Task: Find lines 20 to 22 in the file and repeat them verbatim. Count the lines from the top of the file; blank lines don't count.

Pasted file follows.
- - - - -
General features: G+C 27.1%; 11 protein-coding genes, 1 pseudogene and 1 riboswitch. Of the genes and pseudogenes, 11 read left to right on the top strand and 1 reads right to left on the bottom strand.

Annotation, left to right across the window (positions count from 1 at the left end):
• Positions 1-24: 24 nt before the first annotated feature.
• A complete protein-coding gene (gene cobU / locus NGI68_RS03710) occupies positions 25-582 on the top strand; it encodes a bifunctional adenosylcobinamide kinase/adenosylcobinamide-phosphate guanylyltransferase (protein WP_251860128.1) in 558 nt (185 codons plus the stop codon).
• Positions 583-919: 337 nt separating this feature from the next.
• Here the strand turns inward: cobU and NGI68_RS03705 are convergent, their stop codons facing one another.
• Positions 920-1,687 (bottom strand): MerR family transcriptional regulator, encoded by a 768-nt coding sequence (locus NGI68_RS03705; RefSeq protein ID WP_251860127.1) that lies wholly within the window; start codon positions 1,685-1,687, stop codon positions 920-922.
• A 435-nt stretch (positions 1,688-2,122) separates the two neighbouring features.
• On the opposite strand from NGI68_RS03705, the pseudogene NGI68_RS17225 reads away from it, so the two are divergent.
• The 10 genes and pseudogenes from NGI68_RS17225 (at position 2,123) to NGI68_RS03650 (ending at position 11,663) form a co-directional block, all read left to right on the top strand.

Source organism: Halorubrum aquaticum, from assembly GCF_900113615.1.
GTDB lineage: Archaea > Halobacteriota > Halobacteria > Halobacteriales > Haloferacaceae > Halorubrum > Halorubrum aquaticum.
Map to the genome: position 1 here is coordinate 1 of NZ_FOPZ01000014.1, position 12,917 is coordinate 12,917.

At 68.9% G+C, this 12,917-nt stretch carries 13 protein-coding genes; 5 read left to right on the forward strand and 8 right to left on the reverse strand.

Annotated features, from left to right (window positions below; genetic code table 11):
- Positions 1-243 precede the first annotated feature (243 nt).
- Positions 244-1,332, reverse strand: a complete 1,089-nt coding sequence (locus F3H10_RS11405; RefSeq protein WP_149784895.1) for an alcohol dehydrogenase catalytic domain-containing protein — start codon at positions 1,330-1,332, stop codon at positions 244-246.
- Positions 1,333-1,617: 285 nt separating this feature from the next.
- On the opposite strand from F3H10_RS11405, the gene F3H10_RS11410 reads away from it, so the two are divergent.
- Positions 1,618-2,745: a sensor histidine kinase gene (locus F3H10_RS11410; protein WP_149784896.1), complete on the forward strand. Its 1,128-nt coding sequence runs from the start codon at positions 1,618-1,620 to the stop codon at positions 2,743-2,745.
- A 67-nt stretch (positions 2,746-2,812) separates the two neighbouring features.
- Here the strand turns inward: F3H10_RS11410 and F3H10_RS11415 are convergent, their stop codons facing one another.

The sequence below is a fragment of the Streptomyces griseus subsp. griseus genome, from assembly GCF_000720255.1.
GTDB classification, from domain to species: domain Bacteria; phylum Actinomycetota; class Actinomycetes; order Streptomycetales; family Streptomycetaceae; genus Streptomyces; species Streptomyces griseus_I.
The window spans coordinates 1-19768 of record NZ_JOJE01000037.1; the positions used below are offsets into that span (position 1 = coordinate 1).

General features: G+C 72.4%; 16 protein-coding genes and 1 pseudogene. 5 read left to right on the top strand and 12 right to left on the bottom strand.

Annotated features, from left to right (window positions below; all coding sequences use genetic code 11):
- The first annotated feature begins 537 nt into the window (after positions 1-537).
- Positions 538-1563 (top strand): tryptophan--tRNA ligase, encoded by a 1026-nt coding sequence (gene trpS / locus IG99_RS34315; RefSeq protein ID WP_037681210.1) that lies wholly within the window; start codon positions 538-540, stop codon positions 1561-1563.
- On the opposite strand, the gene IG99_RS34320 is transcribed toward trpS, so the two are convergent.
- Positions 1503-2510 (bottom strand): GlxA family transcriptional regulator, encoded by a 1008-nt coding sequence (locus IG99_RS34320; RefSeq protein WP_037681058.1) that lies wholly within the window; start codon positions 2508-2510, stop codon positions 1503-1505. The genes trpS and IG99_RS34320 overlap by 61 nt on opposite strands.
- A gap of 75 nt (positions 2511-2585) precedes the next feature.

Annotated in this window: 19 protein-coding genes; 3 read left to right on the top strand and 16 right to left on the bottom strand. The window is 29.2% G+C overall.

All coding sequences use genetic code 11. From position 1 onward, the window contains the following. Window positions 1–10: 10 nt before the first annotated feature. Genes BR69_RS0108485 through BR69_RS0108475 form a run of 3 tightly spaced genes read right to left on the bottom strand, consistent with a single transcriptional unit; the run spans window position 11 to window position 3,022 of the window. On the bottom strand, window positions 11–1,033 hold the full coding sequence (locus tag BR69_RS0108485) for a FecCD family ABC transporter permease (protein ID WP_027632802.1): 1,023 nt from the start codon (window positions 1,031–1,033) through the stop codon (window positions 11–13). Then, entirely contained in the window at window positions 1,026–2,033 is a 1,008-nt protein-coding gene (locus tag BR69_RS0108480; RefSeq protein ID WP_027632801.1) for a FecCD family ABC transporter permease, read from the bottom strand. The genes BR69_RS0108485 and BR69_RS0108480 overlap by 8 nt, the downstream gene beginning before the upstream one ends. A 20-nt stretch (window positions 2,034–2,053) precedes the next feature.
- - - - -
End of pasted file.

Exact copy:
- Positions 1,618-2,745: a sensor histidine kinase gene (locus F3H10_RS11410; protein WP_149784896.1), complete on the forward strand. Its 1,128-nt coding sequence runs from the start codon at positions 1,618-1,620 to the stop codon at positions 2,743-2,745.
- A 67-nt stretch (positions 2,746-2,812) separates the two neighbouring features.
- Here the strand turns inward: F3H10_RS11410 and F3H10_RS11415 are convergent, their stop codons facing one another.